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|Festivale Spring 1997|
Brendon Sexton III, Hurricane Streets
This film won the audience award at the Sundance Film Festival. Which means that this tale of youthful crime and punishment obviously rang true to the audience. The award puts reviewers in a bind, after all, if we don't feel the same resonance, are we somehow lacking? Preview magazine found it necessary to give the criminals a sort of Robin Hood morality, "stealing ... only from the big stores, never from the Mom-and-Pop corner shops".
In fact, this nineties version of Our Gang steal from everyone, including friends and family and those who trust them.
Set in New York's Lower East Side, Hurricane Streets (previously called Hurricane) is about a group of boys who take orders for goods, then steal them, who hang out in an old bomb shelter lit by stolen car batteries, feed on stolen goodies, and basically draw the line at felonies, because that means jail time. There isn't a moral question here. They don't steal from one corner shop, because it will belong to a club member one day. But they do steal from one another.
It would be interesting to know how like protagonist Marcus the writer/director Morgan is, because he believes the character and the actor (Brendon Sexton) makes the film work. He says, "if people go with Brendan, fall in love with Brendan, it's going to have a new and disturbing effect on them, and that's what's going to set the film apart. It's going to have emotional resonance." and at Sundance, "..people were glazy-eyed and in love with the character."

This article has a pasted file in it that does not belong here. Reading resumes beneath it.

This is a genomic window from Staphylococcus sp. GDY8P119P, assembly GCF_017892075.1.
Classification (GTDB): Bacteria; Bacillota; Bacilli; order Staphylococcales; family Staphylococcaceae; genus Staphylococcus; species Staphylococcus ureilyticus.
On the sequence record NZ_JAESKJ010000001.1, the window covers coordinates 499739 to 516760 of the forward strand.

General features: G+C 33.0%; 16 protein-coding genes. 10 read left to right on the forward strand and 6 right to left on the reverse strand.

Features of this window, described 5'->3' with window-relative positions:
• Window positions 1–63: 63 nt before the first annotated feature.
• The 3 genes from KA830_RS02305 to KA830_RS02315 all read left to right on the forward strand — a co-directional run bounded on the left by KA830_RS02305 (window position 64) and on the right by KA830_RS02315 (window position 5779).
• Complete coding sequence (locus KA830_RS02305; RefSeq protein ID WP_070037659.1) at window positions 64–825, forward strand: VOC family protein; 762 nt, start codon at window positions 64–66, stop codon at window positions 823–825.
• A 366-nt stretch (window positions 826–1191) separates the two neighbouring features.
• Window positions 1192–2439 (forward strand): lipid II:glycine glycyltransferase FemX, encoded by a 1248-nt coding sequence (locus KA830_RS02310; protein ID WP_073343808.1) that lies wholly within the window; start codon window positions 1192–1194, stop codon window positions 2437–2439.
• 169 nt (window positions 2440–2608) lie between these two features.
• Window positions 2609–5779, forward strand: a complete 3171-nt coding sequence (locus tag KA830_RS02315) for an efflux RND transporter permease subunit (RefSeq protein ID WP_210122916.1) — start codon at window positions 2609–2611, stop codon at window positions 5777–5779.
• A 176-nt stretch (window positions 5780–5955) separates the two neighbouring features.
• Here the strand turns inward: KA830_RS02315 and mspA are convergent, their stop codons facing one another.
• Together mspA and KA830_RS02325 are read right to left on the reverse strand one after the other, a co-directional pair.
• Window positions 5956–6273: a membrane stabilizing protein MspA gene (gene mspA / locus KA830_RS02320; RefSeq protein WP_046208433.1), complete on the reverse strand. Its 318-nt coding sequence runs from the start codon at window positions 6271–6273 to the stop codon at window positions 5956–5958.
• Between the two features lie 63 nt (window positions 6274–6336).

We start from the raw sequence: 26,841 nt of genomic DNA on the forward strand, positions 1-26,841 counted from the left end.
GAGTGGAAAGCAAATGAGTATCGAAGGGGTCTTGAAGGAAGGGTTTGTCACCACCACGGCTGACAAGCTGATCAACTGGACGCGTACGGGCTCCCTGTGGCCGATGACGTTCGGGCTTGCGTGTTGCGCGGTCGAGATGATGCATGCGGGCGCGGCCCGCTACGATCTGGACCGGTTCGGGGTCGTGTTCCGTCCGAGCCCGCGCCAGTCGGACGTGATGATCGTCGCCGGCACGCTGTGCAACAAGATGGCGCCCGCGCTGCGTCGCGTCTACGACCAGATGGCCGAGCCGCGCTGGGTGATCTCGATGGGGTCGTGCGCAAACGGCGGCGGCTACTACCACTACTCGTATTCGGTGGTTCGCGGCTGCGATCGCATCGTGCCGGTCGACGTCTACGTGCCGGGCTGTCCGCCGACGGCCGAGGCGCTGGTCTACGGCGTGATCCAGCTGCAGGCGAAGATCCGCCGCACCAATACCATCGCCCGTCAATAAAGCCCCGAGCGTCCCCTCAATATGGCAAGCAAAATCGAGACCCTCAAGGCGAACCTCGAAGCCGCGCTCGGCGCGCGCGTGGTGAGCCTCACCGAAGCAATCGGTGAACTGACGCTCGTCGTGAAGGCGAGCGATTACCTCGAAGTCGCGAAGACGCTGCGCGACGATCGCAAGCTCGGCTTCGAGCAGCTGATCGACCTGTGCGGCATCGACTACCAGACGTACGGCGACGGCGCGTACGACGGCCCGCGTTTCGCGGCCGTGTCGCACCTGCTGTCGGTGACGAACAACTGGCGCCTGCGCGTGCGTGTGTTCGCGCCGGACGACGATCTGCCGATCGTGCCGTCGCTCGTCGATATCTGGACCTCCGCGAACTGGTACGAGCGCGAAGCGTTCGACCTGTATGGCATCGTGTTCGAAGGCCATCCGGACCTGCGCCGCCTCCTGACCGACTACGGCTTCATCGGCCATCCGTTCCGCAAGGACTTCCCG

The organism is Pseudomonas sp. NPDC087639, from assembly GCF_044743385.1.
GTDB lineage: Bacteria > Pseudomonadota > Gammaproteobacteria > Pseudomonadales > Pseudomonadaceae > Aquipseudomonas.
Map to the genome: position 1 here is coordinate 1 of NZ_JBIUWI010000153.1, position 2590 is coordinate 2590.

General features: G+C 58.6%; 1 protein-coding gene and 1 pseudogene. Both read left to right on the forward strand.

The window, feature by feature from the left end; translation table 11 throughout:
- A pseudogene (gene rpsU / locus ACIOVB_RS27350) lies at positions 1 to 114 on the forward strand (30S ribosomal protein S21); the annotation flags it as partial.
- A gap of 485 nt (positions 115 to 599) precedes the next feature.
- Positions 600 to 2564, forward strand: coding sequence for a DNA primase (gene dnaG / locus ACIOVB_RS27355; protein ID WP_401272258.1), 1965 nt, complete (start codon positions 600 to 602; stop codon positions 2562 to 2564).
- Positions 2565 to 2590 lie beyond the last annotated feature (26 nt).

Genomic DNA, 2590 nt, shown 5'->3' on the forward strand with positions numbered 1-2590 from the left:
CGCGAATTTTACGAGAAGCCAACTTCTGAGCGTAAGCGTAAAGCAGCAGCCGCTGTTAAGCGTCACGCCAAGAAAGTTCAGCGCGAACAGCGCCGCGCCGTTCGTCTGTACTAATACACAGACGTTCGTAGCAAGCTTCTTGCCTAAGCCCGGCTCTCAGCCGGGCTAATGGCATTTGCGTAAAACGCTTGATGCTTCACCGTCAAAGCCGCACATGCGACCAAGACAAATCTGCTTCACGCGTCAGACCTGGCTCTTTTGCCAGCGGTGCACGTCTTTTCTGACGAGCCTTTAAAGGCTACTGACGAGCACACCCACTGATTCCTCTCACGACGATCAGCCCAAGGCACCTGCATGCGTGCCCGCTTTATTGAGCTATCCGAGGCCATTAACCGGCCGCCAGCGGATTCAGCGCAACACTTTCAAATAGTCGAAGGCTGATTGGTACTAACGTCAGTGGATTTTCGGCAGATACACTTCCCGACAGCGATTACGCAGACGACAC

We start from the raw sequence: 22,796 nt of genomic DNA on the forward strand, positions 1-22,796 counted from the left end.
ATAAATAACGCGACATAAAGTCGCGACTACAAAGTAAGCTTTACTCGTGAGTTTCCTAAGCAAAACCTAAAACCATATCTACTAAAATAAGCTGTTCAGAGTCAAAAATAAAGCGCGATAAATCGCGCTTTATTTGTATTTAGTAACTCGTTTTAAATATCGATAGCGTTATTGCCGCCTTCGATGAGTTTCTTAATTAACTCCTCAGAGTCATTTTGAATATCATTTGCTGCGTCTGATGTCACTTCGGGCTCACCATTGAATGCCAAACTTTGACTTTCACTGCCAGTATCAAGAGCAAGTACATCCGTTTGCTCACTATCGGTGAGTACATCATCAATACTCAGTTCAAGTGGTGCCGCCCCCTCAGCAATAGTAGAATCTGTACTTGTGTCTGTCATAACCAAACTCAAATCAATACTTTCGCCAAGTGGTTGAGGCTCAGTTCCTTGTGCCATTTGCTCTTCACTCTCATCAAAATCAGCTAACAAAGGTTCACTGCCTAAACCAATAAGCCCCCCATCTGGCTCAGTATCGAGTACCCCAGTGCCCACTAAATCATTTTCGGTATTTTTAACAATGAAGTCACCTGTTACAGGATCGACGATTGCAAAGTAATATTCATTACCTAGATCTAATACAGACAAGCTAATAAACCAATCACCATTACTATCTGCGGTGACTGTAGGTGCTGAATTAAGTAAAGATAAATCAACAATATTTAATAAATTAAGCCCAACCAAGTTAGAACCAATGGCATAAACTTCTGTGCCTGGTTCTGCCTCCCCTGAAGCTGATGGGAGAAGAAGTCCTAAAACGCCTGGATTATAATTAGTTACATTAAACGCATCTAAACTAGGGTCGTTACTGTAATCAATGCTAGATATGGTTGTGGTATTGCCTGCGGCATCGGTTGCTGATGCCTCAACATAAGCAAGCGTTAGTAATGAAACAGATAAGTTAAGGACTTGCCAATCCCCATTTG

I found Sexton's tendency to hunch away from the camera and move in a way that suggested emotional disability to be distancing, not endearing. The character has some sense of responsibility for his gang, but his 'honour' does not extend outside his immediate circle.
There is humour, and there is drama, and there is a 'who will escape?' ending. But the reference to homicide "there are 187 ways out of the city", and the music and the youngsters and the trousers cut at the knees and the ghetto-justified immorality in all these films (Kids, One Eight Seven et al) seem to be part of a cinematic wallowing in the urban mud pond. One looks to the smaller-budget independent (indie) films for unique viewpoints, not more of the same.
|by Ali Kayn|
|Just the facts:
Title: Hurricane Streets
|The Players: Brendon Sexton III, L.M. Kit Carson;|
|Website: www.hurricanestreets.com (MGM)|
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